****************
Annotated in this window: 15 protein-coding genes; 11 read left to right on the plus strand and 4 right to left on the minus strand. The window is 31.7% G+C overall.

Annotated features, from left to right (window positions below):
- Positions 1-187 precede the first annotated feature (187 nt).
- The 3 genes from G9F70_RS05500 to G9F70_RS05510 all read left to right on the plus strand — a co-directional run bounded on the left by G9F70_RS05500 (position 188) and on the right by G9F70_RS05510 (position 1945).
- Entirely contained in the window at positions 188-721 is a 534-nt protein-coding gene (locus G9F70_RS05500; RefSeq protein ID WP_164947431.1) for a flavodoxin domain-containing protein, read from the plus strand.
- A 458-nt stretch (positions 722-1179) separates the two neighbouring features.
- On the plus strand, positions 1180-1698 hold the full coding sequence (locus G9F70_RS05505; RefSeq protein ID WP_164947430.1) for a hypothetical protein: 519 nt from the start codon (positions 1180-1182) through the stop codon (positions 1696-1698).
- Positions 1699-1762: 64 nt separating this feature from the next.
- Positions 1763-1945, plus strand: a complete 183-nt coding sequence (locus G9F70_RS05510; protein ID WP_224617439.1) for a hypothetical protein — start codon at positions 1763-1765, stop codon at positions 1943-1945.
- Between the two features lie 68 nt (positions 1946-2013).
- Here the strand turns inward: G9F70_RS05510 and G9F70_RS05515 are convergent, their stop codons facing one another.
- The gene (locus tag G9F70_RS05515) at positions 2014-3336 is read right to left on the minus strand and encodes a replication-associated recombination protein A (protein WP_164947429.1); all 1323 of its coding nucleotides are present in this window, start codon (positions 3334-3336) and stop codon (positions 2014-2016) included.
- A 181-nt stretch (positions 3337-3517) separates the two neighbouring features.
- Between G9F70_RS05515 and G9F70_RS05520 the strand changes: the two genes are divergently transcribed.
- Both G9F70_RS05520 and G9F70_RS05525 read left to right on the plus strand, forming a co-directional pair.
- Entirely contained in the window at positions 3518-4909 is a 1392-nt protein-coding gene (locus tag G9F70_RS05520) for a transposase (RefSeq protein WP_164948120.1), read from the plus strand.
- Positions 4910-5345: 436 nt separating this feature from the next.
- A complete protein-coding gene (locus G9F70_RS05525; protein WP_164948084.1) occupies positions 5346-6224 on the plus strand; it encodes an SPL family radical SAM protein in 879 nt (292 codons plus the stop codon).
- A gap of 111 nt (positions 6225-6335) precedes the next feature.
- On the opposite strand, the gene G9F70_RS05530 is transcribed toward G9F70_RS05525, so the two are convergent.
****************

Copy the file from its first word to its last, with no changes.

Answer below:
Annotated in this window: 15 protein-coding genes; 11 read left to right on the plus strand and 4 right to left on the minus strand. The window is 31.7% G+C overall.

Annotated features, from left to right (window positions below):
- Positions 1-187 precede the first annotated feature (187 nt).
- The 3 genes from G9F70_RS05500 to G9F70_RS05510 all read left to right on the plus strand — a co-directional run bounded on the left by G9F70_RS05500 (position 188) and on the right by G9F70_RS05510 (position 1945).
- Entirely contained in the window at positions 188-721 is a 534-nt protein-coding gene (locus G9F70_RS05500; RefSeq protein ID WP_164947431.1) for a flavodoxin domain-containing protein, read from the plus strand.
- A 458-nt stretch (positions 722-1179) separates the two neighbouring features.
- On the plus strand, positions 1180-1698 hold the full coding sequence (locus G9F70_RS05505; RefSeq protein ID WP_164947430.1) for a hypothetical protein: 519 nt from the start codon (positions 1180-1182) through the stop codon (positions 1696-1698).
- Positions 1699-1762: 64 nt separating this feature from the next.
- Positions 1763-1945, plus strand: a complete 183-nt coding sequence (locus G9F70_RS05510; protein ID WP_224617439.1) for a hypothetical protein — start codon at positions 1763-1765, stop codon at positions 1943-1945.
- Between the two features lie 68 nt (positions 1946-2013).
- Here the strand turns inward: G9F70_RS05510 and G9F70_RS05515 are convergent, their stop codons facing one another.
- The gene (locus tag G9F70_RS05515) at positions 2014-3336 is read right to left on the minus strand and encodes a replication-associated recombination protein A (protein WP_164947429.1); all 1323 of its coding nucleotides are present in this window, start codon (positions 3334-3336) and stop codon (positions 2014-2016) included.
- A 181-nt stretch (positions 3337-3517) separates the two neighbouring features.
- Between G9F70_RS05515 and G9F70_RS05520 the strand changes: the two genes are divergently transcribed.
- Both G9F70_RS05520 and G9F70_RS05525 read left to right on the plus strand, forming a co-directional pair.
- Entirely contained in the window at positions 3518-4909 is a 1392-nt protein-coding gene (locus tag G9F70_RS05520) for a transposase (RefSeq protein WP_164948120.1), read from the plus strand.
- Positions 4910-5345: 436 nt separating this feature from the next.
- A complete protein-coding gene (locus G9F70_RS05525; protein WP_164948084.1) occupies positions 5346-6224 on the plus strand; it encodes an SPL family radical SAM protein in 879 nt (292 codons plus the stop codon).
- A gap of 111 nt (positions 6225-6335) precedes the next feature.
- On the opposite strand, the gene G9F70_RS05530 is transcribed toward G9F70_RS05525, so the two are convergent.